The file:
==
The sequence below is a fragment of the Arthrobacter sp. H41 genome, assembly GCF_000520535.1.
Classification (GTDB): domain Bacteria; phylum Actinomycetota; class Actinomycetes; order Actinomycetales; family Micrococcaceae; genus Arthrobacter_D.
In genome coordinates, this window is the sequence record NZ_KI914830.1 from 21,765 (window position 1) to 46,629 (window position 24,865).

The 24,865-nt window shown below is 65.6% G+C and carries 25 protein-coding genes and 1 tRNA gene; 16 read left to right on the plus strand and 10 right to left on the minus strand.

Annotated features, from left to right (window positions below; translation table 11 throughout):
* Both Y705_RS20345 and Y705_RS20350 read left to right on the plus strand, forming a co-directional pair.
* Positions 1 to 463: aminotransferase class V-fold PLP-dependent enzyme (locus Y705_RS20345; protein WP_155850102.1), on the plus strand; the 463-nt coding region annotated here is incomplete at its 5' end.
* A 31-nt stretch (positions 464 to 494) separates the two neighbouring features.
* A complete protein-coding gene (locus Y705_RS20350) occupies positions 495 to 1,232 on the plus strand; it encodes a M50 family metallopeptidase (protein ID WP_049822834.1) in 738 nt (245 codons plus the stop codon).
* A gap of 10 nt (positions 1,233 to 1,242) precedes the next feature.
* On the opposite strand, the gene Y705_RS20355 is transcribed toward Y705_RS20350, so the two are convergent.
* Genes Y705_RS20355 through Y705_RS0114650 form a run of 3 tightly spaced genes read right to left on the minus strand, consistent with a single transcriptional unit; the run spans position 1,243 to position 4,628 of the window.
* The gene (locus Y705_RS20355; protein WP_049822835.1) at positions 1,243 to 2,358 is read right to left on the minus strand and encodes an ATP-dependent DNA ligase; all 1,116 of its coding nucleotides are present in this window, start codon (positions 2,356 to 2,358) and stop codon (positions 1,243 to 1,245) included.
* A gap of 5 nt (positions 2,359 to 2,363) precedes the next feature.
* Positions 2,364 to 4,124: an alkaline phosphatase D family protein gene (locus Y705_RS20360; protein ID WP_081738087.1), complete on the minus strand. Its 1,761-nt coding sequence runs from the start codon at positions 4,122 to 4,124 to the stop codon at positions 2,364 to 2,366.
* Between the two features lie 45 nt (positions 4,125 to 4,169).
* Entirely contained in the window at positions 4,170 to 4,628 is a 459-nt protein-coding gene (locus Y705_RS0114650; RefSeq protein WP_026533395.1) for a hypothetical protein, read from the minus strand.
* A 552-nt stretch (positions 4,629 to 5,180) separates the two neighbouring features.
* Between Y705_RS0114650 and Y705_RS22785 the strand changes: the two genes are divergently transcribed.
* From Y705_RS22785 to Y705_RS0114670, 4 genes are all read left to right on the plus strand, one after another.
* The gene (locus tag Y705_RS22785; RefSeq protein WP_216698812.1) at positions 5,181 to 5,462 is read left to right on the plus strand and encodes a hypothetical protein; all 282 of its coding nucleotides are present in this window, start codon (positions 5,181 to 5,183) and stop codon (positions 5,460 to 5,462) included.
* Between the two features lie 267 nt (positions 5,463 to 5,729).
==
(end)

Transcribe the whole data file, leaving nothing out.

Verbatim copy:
The sequence below is a fragment of the Arthrobacter sp. H41 genome, assembly GCF_000520535.1.
Classification (GTDB): domain Bacteria; phylum Actinomycetota; class Actinomycetes; order Actinomycetales; family Micrococcaceae; genus Arthrobacter_D.
In genome coordinates, this window is the sequence record NZ_KI914830.1 from 21,765 (window position 1) to 46,629 (window position 24,865).

The 24,865-nt window shown below is 65.6% G+C and carries 25 protein-coding genes and 1 tRNA gene; 16 read left to right on the plus strand and 10 right to left on the minus strand.

Annotated features, from left to right (window positions below; translation table 11 throughout):
* Both Y705_RS20345 and Y705_RS20350 read left to right on the plus strand, forming a co-directional pair.
* Positions 1 to 463: aminotransferase class V-fold PLP-dependent enzyme (locus Y705_RS20345; protein WP_155850102.1), on the plus strand; the 463-nt coding region annotated here is incomplete at its 5' end.
* A 31-nt stretch (positions 464 to 494) separates the two neighbouring features.
* A complete protein-coding gene (locus Y705_RS20350) occupies positions 495 to 1,232 on the plus strand; it encodes a M50 family metallopeptidase (protein ID WP_049822834.1) in 738 nt (245 codons plus the stop codon).
* A gap of 10 nt (positions 1,233 to 1,242) precedes the next feature.
* On the opposite strand, the gene Y705_RS20355 is transcribed toward Y705_RS20350, so the two are convergent.
* Genes Y705_RS20355 through Y705_RS0114650 form a run of 3 tightly spaced genes read right to left on the minus strand, consistent with a single transcriptional unit; the run spans position 1,243 to position 4,628 of the window.
* The gene (locus Y705_RS20355; protein WP_049822835.1) at positions 1,243 to 2,358 is read right to left on the minus strand and encodes an ATP-dependent DNA ligase; all 1,116 of its coding nucleotides are present in this window, start codon (positions 2,356 to 2,358) and stop codon (positions 1,243 to 1,245) included.
* A gap of 5 nt (positions 2,359 to 2,363) precedes the next feature.
* Positions 2,364 to 4,124: an alkaline phosphatase D family protein gene (locus Y705_RS20360; protein ID WP_081738087.1), complete on the minus strand. Its 1,761-nt coding sequence runs from the start codon at positions 4,122 to 4,124 to the stop codon at positions 2,364 to 2,366.
* Between the two features lie 45 nt (positions 4,125 to 4,169).
* Entirely contained in the window at positions 4,170 to 4,628 is a 459-nt protein-coding gene (locus Y705_RS0114650; RefSeq protein WP_026533395.1) for a hypothetical protein, read from the minus strand.
* A 552-nt stretch (positions 4,629 to 5,180) separates the two neighbouring features.
* Between Y705_RS0114650 and Y705_RS22785 the strand changes: the two genes are divergently transcribed.
* From Y705_RS22785 to Y705_RS0114670, 4 genes are all read left to right on the plus strand, one after another.
* The gene (locus tag Y705_RS22785; RefSeq protein WP_216698812.1) at positions 5,181 to 5,462 is read left to right on the plus strand and encodes a hypothetical protein; all 282 of its coding nucleotides are present in this window, start codon (positions 5,181 to 5,183) and stop codon (positions 5,460 to 5,462) included.
* Between the two features lie 267 nt (positions 5,463 to 5,729).